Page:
Automakers are examining every conceivable option as they stretch to make their cars meet 54.5 miles per gallon, per a government mandate, over the next 13 years. Surprisingly, electric vehicles might not play a prominent role in their plans.

That's the opinion of experts and industry leaders who spoke during a panel discussion Tuesday at the Pew Clean Energy Program in Dearborn, Michigan. Several of the panelists said they expect new and lighter materials to play a far larger role in helping car makers meet the new Corporate Average Fuel Economy standard by 2025.

United Auto Workers representative Brad Markell tells the Detroit Free Press that "electrification is not super-important to meeting this standard."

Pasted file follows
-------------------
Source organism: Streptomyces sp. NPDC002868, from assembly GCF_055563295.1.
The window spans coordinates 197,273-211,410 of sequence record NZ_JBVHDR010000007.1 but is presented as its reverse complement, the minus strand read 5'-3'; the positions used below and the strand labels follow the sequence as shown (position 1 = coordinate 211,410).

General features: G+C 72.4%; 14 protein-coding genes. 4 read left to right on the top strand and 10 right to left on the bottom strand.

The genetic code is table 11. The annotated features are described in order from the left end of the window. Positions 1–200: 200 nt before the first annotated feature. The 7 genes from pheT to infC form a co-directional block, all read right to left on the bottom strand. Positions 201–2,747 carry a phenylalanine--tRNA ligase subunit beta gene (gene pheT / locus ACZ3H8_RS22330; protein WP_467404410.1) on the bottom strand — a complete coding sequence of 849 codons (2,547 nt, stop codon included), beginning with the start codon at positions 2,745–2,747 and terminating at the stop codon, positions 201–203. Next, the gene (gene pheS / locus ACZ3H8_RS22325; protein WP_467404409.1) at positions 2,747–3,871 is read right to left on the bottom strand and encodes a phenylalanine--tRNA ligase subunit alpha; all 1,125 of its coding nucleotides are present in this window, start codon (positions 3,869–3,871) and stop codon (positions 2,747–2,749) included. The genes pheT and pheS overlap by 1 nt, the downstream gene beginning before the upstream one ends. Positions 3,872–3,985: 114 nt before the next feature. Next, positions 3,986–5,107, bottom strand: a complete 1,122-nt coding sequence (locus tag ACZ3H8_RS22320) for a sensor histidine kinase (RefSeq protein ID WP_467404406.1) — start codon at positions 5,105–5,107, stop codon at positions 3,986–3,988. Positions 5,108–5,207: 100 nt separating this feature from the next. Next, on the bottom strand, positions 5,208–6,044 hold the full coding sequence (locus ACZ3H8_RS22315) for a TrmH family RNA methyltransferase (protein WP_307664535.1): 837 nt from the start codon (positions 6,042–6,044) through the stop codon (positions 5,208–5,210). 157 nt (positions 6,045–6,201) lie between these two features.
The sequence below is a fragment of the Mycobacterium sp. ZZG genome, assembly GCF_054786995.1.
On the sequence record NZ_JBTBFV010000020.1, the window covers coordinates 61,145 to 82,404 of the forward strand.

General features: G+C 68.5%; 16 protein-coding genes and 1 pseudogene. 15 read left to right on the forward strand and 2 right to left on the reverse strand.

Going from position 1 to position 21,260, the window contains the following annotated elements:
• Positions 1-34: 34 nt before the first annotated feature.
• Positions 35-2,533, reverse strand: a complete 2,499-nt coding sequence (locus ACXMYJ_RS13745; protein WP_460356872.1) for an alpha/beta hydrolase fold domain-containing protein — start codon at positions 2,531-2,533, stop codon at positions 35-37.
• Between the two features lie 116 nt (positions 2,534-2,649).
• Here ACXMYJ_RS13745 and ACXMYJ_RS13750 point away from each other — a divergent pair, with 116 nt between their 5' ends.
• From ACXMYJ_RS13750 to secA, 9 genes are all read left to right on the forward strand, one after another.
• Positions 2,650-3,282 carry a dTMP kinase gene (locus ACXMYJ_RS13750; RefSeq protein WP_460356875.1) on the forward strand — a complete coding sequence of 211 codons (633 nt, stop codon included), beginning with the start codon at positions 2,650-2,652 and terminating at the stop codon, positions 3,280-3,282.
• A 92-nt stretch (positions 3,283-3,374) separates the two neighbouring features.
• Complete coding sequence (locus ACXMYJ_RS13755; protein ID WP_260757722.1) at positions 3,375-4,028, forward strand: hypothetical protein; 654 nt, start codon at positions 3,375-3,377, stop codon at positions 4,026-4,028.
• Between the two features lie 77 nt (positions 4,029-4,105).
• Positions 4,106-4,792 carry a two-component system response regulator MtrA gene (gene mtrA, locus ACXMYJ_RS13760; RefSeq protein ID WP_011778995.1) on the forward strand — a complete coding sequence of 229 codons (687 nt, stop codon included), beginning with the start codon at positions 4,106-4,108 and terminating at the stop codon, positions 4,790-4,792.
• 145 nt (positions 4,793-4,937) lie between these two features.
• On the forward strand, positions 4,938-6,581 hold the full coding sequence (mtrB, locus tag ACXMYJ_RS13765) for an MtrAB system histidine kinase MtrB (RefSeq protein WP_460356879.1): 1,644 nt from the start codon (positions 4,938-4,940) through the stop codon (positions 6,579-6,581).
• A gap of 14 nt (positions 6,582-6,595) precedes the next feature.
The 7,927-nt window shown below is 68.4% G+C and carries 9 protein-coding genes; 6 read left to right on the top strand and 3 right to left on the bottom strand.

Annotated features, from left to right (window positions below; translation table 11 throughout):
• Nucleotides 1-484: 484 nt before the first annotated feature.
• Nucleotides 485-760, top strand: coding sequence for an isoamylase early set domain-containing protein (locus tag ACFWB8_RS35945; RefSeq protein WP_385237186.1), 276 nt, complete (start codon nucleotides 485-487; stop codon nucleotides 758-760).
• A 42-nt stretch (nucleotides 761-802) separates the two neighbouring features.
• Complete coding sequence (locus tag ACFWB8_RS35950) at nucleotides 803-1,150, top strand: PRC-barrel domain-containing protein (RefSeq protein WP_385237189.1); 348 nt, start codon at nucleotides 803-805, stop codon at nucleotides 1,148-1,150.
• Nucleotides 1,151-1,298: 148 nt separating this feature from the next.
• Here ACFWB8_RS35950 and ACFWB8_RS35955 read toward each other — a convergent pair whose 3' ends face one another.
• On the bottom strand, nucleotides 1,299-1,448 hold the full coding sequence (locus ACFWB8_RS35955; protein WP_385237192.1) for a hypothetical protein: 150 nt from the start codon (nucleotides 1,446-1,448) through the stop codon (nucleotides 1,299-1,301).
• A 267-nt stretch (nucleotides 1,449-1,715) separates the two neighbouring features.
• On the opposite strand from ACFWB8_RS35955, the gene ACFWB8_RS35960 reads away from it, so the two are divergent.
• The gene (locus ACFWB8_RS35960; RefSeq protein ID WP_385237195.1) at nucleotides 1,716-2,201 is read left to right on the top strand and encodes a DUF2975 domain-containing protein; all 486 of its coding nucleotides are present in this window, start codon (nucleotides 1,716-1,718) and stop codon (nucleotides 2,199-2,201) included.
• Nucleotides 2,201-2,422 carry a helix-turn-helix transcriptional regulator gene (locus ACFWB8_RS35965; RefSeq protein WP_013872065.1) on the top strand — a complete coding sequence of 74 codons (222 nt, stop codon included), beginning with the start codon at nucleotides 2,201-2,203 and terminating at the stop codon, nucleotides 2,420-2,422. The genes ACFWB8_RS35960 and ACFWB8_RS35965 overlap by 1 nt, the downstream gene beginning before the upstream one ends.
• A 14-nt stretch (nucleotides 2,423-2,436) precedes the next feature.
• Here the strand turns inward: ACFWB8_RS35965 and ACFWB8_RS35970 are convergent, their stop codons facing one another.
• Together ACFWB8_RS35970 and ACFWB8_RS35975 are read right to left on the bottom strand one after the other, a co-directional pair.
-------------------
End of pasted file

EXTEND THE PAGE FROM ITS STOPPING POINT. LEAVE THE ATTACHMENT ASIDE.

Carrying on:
Instead, car makers will look to advances with the internal combustion engine, hybrid cars and lightweight materials to gain the most ground. Jay Baron, president of the Center for Automotive Research, said materials and composites manufacturers are starting to figure out what's ahead.

They'll have a formidable battle ahead. According to, the average fuel economy for new cars sold in August was 23.2 miles per gallon. Last month, the U.S. government formally enacted requirements that force automakers to raise their fuel economy to 54.5 mpgs by 2025.

Cars, trucks and mass transit consume approximately 14 million barrels of oil a day, according to the Pew Clean Energy Program, and approximately 55 percent is imported at a cost of $1 billion per day.

Full story: Detroit Free Press.

Check out our Techsplanation video and article about Electric Cars here and learn the basics of how they work and what they are like to live with.

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